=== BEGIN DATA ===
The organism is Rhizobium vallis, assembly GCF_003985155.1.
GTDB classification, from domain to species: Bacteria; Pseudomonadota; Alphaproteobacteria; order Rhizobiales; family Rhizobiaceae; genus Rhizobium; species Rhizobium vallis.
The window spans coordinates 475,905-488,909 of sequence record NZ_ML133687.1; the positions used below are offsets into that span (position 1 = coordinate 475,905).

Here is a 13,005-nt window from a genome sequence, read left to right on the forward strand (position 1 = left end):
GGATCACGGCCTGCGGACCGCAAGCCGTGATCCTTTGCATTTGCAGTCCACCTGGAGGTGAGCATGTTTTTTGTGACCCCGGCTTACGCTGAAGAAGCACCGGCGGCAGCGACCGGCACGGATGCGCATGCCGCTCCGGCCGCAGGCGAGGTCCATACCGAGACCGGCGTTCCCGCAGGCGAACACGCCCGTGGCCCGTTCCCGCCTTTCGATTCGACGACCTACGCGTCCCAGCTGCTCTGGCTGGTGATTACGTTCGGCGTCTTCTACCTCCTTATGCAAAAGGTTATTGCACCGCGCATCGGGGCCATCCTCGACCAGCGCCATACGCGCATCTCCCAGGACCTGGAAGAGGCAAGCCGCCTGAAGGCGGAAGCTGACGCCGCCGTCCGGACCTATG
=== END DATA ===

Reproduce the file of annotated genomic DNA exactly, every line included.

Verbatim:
The organism is Rhizobium vallis, assembly GCF_003985155.1.
GTDB classification, from domain to species: Bacteria; Pseudomonadota; Alphaproteobacteria; order Rhizobiales; family Rhizobiaceae; genus Rhizobium; species Rhizobium vallis.
The window spans coordinates 475,905-488,909 of sequence record NZ_ML133687.1; the positions used below are offsets into that span (position 1 = coordinate 475,905).

Here is a 13,005-nt window from a genome sequence, read left to right on the forward strand (position 1 = left end):
GGATCACGGCCTGCGGACCGCAAGCCGTGATCCTTTGCATTTGCAGTCCACCTGGAGGTGAGCATGTTTTTTGTGACCCCGGCTTACGCTGAAGAAGCACCGGCGGCAGCGACCGGCACGGATGCGCATGCCGCTCCGGCCGCAGGCGAGGTCCATACCGAGACCGGCGTTCCCGCAGGCGAACACGCCCGTGGCCCGTTCCCGCCTTTCGATTCGACGACCTACGCGTCCCAGCTGCTCTGGCTGGTGATTACGTTCGGCGTCTTCTACCTCCTTATGCAAAAGGTTATTGCACCGCGCATCGGGGCCATCCTCGACCAGCGCCATACGCGCATCTCCCAGGACCTGGAAGAGGCAAGCCGCCTGAAGGCGGAAGCTGACGCCGCCGTCCGGACCTATG